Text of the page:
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Politics

Turkey Made NATO, Greece, US Go Soft on Belarus Hijacking Penalties

ANKARA — Getting its way again with the defense alliance, pressure from Turkey made NATO dilute a denunciation for Belarus hijacking a flight from Athens so that a dissident journalist could be arrested, no hard sanctions yet imposed.

The Reuters news agency said that it was told by two diplomats who weren't named that Turkey's insistence in going easy on Belarus strongman President Alexander Lukashenko, often called Europe's Last Dictator, was approved by all 30 members, who include Greece and the United States.

Greek Prime Minister Kyriakos Mitsotakis had been among the first to call for swift and severe penalties for the skyjacking and arrest of Roman Protasevich, who had appeared at the Delphi Forum in Athens.

On orders of Lukashenko – who later denied it – a fighter jet made the Ryanair flight to Lithuania's capital of Vilnius land at Minsk under the ruse of a bomb threat, with The Daily Beast reporting the fabricated hoax arrived in an email 24 minutes after the plane was already on the ground.

Lithuania had also demanded penalties as the flight was almost in its air space when made to land but also backed off from going tougher, the report said, with the bloc so far only not allowing Belarusian planes land in EU countries.

The report said that Turkey – Turkish Airlines has daily flights to Minsk – pushed NATO into watering down an official reaction and not include any punishment despite critics saying no plane is safe flying over Belarus.

Baltic countries and Poland had joined Greece in pushing for sanctions but all of them then agreed to the softer statement, the report said, with no explanation of why 30 countries would give in to Turkish President Recep Tayyip Erdogan.

He has repeatedly made the EU back down from him under the threat of flooding the bloc, mostly through Greece, with more refugees and migrants who went to Turkey as a jumping off point to reach Europe and seek asylum.

The statement was also softer than NATO Secretary-General Jens Stoltenberg’s public remarks who called the incident a “state hijacking” and “outrageous,” but didn't speak up after Turkey made the alliance members back off.

Turkey, the report said, demanded the statement not include support for sanctions or calls for the release of political prisoners in Belarus, with Lukashenko cracking down on all dissent and jailing journalists during months of protests against his rigged re-election in August, 2020.

Language threatening a suspension of NATO’s cooperation with Belarus was also removed, the diplomat added and while the report it wasn't clear why Turkey wanted to protect Lukashenko – who has the unwavering support of Russian President Vladimir Putin – diplomats said Turkey wants tighter ties with Moscow after buying Russian S-400 missile defense systems.

BACKING UP, BACKING DOWN

Those could be use against Greece in a conflict and undermine the defenses of NATO, which has said nothing about it nor about Turkey repeatedly violating Greek airspace and waters.

The US barred Turkey from buying F-35 fighter jets over the S-400 purchase and Secretary of State Anthony Blinken had castigated Belarus for the skyjacking but didn't break away from the softer wording.

Turkey is also said to want Russian tourists this summer during the COVID-19 pandemic, Erdogan showing he doesn't care about human rights as he jailed dozens of journalists and purged civil society, the military, courts and the school system after a failed 2016 coup attempt against him.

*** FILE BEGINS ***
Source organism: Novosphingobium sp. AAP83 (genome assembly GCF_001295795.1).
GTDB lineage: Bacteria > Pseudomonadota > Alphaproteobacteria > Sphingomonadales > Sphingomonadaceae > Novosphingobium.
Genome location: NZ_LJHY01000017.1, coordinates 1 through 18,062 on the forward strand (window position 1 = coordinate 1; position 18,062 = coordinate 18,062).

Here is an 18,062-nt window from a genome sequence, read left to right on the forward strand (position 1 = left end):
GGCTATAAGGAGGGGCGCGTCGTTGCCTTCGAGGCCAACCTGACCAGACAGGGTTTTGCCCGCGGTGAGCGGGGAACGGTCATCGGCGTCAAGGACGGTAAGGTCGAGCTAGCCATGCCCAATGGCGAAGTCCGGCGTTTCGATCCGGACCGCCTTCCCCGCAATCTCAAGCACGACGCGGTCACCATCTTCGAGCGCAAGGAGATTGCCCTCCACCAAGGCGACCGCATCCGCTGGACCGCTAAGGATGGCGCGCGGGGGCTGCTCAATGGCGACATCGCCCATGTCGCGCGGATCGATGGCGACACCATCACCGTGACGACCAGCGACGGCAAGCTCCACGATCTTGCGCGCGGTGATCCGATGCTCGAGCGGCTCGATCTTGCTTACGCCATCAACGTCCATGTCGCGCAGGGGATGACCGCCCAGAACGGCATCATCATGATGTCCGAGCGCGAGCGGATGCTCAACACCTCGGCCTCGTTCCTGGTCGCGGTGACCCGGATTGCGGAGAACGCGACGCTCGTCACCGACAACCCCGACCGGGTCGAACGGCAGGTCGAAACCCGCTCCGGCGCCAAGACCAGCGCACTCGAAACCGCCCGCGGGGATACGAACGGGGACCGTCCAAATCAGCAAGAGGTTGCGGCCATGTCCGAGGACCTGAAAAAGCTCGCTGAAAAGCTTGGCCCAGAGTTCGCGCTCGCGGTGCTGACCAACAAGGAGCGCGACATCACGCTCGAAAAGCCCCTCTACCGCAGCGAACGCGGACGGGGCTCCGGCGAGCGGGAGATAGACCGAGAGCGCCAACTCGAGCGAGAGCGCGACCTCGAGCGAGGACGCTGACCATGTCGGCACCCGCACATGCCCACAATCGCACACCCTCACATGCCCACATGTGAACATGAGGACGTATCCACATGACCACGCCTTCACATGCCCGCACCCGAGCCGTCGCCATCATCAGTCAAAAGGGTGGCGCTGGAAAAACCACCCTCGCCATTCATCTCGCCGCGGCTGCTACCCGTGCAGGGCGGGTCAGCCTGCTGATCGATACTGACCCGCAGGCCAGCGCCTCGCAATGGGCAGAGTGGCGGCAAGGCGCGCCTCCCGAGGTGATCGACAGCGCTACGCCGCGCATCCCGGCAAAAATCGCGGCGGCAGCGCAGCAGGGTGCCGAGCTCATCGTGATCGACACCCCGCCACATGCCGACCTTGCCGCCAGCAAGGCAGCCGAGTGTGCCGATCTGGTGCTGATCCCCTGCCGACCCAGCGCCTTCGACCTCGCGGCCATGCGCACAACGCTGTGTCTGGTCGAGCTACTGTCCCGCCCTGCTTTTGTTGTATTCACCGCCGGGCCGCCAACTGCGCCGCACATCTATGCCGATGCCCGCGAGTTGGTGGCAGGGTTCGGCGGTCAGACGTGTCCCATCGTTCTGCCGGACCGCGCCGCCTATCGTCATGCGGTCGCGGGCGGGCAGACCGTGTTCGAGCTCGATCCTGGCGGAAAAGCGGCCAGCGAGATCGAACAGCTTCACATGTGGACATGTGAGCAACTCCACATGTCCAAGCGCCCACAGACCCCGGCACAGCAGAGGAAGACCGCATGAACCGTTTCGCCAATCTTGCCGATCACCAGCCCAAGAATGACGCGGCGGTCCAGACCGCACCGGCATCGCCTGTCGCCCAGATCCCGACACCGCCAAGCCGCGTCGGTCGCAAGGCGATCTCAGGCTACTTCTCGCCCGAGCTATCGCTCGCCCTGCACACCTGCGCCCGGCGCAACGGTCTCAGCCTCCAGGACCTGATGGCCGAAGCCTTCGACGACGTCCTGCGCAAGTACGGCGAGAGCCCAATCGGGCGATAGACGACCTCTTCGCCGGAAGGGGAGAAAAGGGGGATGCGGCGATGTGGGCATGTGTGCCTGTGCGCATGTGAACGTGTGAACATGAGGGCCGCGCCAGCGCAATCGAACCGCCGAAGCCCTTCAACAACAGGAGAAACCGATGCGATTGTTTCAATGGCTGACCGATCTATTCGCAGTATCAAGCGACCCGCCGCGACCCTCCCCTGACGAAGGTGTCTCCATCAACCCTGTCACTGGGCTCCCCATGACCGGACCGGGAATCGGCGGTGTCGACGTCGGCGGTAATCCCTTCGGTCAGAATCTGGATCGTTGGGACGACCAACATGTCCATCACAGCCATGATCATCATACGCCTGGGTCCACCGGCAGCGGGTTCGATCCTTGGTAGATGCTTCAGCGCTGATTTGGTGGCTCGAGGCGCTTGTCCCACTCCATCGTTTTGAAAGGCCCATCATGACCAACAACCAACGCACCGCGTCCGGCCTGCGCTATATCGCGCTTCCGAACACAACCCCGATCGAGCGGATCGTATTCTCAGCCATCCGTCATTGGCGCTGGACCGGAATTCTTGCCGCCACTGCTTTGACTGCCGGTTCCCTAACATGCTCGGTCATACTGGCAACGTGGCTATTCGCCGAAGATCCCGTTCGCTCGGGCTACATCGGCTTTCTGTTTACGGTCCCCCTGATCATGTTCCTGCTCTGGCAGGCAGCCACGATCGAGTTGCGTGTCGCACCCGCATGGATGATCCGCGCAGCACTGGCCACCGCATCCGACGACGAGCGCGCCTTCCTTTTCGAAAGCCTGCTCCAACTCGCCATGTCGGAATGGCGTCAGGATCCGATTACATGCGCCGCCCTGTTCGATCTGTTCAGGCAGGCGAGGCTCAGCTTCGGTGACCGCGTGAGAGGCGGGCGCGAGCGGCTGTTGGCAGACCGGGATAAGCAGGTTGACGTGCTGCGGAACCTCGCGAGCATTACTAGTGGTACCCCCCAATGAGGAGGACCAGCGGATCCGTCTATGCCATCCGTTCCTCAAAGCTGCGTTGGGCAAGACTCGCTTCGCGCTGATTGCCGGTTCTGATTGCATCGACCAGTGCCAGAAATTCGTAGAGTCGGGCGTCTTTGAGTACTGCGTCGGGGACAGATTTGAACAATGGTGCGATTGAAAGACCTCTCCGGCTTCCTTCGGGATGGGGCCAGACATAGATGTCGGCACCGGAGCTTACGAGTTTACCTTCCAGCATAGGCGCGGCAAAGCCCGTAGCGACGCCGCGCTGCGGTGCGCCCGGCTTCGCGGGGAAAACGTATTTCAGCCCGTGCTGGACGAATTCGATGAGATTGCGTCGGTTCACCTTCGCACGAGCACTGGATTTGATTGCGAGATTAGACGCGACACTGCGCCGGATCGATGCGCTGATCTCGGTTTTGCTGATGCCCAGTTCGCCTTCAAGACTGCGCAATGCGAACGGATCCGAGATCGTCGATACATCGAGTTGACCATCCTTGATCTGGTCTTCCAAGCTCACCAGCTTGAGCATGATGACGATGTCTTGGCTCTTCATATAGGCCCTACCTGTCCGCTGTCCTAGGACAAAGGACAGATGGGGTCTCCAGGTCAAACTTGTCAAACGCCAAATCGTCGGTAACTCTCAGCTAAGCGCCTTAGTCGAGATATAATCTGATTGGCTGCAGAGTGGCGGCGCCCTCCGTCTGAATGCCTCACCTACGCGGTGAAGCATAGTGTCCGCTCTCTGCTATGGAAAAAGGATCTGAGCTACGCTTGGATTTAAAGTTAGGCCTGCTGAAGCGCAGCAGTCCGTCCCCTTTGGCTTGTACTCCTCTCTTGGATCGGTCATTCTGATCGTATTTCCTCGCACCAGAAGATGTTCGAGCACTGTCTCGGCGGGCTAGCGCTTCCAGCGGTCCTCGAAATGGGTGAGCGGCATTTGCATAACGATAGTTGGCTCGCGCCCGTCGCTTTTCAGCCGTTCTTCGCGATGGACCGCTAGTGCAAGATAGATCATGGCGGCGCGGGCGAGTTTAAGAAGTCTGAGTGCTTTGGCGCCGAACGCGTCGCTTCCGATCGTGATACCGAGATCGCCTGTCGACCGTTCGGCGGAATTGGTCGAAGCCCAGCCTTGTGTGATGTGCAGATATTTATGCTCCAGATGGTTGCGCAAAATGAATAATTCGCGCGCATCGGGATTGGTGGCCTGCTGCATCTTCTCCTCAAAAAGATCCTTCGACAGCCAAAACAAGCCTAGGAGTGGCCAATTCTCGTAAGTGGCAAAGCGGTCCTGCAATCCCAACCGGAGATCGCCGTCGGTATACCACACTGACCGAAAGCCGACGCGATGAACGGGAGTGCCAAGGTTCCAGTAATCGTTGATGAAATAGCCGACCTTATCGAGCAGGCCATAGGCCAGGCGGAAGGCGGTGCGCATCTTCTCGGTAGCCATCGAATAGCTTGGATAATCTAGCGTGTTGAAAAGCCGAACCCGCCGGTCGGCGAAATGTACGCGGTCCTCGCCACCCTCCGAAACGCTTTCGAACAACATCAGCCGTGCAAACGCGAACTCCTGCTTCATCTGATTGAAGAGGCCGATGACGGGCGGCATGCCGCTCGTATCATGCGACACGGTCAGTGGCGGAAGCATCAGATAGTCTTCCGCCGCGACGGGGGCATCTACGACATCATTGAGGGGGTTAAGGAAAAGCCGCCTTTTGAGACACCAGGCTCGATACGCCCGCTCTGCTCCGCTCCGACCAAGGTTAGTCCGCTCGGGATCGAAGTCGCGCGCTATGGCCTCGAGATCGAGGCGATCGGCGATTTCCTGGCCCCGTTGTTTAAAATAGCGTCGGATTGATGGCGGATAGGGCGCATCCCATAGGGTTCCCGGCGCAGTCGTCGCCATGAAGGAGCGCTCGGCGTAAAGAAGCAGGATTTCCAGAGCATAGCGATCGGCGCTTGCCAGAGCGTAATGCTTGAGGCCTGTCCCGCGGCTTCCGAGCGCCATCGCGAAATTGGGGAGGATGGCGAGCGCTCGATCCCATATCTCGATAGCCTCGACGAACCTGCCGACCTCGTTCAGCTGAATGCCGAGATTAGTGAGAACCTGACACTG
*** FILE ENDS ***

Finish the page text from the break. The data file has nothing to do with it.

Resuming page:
The Turkish foreign ministry did not immediately respond to a request for comment, said Reuters and an unnamed NATO official refused to give any details or reasons for the tepid reaction.

“The statement by the North Atlantic Council on Belarus was agreed by all 30 Allies by consensus. We do not go into the details of discussions in the North Atlantic Council, which are confidential,” was the only reply.

But one of the diplomats said that Stoltenberg, reluctant to tangle with Erdogan under any conditions, sided with him and got the other 29 countries to agree so there wouldn't be any rancor or division, letting Turkey win the day.

Turkey’s insistence on a watered-down text upset a number of allies, particularly Poland, Lithuania and Latvia, which had pushed for tougher wording, the diplomats said, but those countries also gave in.

A third diplomat said Turkey's pushback was mainly aimed at using a different wording to that of the European Union, which detailed proposals for sanctions that included a ban on the overflight of EU airspace by Belarusian airlines, preventing Belarusian airlines from using EU airports and calling on EU airlines to avoid Belarus, only a few agreeing so far.

Turkey is not an EU member, though it has been a candidate since 2005, the prospects growing dimmer under Erdogan's strong hand and the bloc repeatedly walking away from clashing with him.

“Many allies were very frustrated with Turkey. It was important for NATO to respond and it is not clear why Ankara should want to defend (Belarusian President Alexander) Lukashenko,” said a European diplomat present at the discussion who didn't want to be named.

Turkey has the second-largest military in NATO and is in a strategic location between Europe and the Middle East and with coasts on the Black and Mediterranean Seas, is too big and important for the EU or the United States to ignore, was the argument against trying to stop Erdogan from often doing what he wants.

Erdogan has also said he will again send Turkish warships and energy research vessels off Greek islands to hunt for oil and gas, the EU three times backstepping from any idea of sanctions that Mitsotakis wanted after he said that he didn't.

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